Over the summer, the Black AIDS Media Partnership—a new coalition of major U.S. media companies—launched the “Greater Than AIDS” campaign. Its goal? To encourage media companies to better address HIV/AIDS in black America, which accounts for about 50 percent of annual HIV cases in the United States and roughly 50 percent of AIDS-related deaths.

The effort was developed with support from the Centers for Disease Control and Prevention (CDC), the Elton John AIDS Foundation and others. The Kaiser Family Foundation (KFF) and the Black AIDS Institute are providing strategic direction and management as well as overseeing the campaign.

“The campaign is a call to action,” says Black AIDS Institute founder and CEO Phill Wilson. “We're encouraging people to get informed, to get tested, to get treated, to use condoms, to talk openly, to fight stigma and to get involved.”

According to a recent KFF survey, 44 percent of black Americans say that their primary source for HIV information is the media, not family members and health care providers. Despite this, only 33 percent of them say they have seen, heard or read a lot about HIV/AIDS in the United States in the past year compared with 62 percent in 2006.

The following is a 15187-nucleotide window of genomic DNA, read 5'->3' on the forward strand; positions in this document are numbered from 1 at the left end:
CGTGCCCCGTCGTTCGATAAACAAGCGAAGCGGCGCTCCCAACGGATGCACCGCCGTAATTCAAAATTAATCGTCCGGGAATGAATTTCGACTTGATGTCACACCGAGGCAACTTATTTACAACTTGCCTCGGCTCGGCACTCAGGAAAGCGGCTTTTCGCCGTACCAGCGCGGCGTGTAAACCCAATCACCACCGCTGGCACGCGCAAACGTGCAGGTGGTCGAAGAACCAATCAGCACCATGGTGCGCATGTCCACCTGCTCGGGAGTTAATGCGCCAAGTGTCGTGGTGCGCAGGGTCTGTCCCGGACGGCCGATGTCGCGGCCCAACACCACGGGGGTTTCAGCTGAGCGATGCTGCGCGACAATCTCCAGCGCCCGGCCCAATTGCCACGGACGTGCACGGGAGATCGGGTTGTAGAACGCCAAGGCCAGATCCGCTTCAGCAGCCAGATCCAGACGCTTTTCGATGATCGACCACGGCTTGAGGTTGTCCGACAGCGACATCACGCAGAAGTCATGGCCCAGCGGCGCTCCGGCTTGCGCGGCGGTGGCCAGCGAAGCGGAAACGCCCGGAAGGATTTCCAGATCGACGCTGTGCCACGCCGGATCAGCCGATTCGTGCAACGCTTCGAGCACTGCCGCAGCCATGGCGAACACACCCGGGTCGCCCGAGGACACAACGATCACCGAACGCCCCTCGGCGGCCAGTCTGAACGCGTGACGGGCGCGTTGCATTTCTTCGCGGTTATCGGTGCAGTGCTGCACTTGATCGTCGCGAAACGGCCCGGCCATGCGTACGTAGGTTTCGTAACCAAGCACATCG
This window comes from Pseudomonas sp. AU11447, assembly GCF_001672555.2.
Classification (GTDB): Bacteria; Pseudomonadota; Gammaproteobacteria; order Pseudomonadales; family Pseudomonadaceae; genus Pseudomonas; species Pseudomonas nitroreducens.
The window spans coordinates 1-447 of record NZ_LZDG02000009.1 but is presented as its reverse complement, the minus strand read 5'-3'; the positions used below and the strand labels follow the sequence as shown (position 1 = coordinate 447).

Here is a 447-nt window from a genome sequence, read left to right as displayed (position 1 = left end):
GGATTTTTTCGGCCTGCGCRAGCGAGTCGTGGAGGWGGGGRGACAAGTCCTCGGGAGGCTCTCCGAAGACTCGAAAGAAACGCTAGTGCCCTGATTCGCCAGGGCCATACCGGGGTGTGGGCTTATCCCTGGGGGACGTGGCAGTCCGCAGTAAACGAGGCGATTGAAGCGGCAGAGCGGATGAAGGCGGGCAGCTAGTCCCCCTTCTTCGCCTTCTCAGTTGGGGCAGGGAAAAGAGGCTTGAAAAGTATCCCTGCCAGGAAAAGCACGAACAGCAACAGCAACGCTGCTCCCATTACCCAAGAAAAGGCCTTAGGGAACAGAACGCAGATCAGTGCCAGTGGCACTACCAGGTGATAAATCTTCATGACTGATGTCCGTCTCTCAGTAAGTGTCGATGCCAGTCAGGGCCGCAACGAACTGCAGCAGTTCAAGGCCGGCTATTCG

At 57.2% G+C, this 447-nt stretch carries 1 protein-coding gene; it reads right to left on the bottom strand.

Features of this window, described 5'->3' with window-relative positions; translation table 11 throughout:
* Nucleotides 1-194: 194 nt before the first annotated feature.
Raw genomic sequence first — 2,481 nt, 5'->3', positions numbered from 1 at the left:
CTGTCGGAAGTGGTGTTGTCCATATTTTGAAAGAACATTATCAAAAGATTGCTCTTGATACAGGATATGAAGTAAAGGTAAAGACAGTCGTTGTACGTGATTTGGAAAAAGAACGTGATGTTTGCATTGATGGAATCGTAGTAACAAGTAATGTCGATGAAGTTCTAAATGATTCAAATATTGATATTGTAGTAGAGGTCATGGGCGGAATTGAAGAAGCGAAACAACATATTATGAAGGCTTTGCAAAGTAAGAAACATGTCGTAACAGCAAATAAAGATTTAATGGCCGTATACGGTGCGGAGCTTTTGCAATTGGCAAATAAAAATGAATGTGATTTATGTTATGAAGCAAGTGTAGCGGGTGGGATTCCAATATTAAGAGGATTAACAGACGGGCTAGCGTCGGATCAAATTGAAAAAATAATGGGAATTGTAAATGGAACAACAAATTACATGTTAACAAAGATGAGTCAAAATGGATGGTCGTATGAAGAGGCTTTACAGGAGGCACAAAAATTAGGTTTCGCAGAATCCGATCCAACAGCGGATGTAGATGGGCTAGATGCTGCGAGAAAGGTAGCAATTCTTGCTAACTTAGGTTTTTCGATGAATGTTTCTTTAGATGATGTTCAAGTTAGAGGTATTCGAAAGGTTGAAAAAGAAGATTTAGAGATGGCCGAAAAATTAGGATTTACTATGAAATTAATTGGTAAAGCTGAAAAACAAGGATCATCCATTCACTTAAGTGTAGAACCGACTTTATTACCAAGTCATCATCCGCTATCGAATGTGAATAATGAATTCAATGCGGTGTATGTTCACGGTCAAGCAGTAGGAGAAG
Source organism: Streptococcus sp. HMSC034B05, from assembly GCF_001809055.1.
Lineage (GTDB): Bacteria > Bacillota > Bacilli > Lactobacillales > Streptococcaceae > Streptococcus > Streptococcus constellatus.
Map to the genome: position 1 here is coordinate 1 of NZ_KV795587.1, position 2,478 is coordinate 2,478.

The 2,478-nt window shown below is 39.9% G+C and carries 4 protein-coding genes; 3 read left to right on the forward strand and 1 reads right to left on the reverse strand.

“The message is that the individual concern about HIV/AIDS is great, but there is a limited sense of community ownership and responsibility,” Wilson says of those statistics.

Companies that have committed to support the campaign include American Urban Radio Networks, CBS Outdoor, Clear Channel Communications, ESSENCE Communications and the National Newspaper Publishers Association. In addition to drawing attention to the domestic HIV/AIDS crisis, the CDC's five-year “Act Against AIDS” campaign (which includes “Greater Than AIDS”) will extend HIV prevention, education and anti-stigma messaging through radio, outdoor, print, online and television venues.

“AIDS is a battle we can win,” Wilson affirmed. “African Americans are greater than any challenge that we've confronted in the past, and we will be greater than HIV/AIDS as well.”    

For more information on “Greater Than AIDS,” visit greaterthan.org.